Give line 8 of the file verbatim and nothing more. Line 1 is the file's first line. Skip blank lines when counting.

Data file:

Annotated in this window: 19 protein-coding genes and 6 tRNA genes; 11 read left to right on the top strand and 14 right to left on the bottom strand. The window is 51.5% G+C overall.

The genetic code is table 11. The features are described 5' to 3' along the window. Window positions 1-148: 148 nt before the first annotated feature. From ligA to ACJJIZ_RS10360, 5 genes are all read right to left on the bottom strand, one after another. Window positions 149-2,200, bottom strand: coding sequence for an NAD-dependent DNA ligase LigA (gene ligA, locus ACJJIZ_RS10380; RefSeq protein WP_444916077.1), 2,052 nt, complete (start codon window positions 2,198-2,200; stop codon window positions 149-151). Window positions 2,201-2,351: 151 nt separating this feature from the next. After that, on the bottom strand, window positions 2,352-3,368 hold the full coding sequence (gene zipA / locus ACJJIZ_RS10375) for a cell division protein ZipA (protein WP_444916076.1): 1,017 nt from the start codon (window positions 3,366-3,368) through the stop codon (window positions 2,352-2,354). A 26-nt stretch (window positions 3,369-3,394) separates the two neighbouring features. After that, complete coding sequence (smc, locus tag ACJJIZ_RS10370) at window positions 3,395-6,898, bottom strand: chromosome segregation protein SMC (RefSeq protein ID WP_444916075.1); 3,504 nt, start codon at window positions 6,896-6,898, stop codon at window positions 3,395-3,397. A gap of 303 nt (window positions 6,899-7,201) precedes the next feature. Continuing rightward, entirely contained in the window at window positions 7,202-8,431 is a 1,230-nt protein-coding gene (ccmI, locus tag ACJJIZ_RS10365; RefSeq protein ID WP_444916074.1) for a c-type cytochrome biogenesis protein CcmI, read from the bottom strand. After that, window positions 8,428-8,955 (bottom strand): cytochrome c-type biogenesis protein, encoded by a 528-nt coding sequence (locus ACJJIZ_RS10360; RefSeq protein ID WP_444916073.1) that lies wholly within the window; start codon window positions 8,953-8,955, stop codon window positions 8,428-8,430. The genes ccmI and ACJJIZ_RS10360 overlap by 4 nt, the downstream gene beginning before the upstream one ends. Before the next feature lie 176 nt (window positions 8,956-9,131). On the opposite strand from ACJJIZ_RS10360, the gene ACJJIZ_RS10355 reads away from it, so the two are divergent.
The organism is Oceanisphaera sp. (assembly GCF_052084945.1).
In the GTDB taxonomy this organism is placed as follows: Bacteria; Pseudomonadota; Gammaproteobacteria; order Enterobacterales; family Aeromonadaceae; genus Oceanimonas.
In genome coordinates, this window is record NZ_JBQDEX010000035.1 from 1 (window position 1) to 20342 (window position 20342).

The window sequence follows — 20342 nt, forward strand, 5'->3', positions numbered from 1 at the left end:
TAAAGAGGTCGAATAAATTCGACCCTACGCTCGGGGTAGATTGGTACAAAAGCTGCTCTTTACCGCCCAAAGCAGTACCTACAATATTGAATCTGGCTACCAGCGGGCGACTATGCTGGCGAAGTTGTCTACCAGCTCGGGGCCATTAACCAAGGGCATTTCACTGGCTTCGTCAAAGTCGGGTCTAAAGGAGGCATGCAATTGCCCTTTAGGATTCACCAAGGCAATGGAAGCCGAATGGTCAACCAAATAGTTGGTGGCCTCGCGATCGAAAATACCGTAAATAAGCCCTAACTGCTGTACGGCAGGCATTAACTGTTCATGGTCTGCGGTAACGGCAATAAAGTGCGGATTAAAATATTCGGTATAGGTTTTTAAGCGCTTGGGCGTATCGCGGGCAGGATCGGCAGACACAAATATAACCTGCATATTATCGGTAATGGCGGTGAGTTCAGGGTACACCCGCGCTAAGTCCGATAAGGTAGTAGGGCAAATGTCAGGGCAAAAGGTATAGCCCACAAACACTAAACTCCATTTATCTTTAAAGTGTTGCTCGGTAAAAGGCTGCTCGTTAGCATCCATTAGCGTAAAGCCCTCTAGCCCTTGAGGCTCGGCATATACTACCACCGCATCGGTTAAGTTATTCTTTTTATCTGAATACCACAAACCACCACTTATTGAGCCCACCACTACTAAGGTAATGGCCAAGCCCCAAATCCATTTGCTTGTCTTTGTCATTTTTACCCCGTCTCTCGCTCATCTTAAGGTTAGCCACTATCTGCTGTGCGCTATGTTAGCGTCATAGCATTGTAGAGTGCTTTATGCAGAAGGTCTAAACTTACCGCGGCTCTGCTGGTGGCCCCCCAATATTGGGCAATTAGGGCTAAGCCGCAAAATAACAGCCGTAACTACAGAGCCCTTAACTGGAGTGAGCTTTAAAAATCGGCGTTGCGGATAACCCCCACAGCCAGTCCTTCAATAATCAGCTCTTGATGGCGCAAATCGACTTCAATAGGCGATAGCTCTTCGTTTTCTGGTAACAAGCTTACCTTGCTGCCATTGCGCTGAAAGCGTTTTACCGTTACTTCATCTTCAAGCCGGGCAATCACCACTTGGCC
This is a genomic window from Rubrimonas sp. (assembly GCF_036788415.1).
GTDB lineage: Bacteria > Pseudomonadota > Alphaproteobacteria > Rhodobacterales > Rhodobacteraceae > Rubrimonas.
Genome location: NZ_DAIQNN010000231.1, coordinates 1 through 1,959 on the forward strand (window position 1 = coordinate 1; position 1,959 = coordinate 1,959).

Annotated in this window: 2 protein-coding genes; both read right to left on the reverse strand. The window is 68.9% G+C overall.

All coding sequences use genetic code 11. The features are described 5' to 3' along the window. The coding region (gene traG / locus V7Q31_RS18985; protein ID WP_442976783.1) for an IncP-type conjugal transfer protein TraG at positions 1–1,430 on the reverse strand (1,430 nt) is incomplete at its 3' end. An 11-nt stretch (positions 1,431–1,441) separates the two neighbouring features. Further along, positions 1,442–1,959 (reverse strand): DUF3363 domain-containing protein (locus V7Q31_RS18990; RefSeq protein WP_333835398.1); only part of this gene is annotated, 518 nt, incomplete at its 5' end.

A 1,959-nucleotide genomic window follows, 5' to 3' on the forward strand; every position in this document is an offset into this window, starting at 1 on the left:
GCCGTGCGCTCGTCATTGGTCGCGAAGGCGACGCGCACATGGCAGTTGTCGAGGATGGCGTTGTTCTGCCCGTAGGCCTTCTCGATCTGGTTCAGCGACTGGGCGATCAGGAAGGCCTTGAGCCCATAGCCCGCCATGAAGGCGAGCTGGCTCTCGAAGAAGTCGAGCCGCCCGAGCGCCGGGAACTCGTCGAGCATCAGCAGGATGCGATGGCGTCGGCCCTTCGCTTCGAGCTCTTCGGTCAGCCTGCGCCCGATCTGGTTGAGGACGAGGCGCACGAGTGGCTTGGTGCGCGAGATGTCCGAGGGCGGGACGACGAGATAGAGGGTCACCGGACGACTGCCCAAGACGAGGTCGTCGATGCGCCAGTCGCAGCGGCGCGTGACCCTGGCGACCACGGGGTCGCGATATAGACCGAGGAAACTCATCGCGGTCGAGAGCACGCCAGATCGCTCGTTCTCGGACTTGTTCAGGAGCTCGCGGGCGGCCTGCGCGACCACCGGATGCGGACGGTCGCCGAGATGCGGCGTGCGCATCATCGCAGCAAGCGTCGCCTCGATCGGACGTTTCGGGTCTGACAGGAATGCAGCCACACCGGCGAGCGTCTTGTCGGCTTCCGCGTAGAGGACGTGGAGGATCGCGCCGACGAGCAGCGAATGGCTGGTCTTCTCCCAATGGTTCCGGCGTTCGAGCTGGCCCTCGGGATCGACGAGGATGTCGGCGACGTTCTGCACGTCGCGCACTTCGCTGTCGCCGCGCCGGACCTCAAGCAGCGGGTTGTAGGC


This is a genomic window from Rubrimonas sp. (assembly GCF_036788415.1).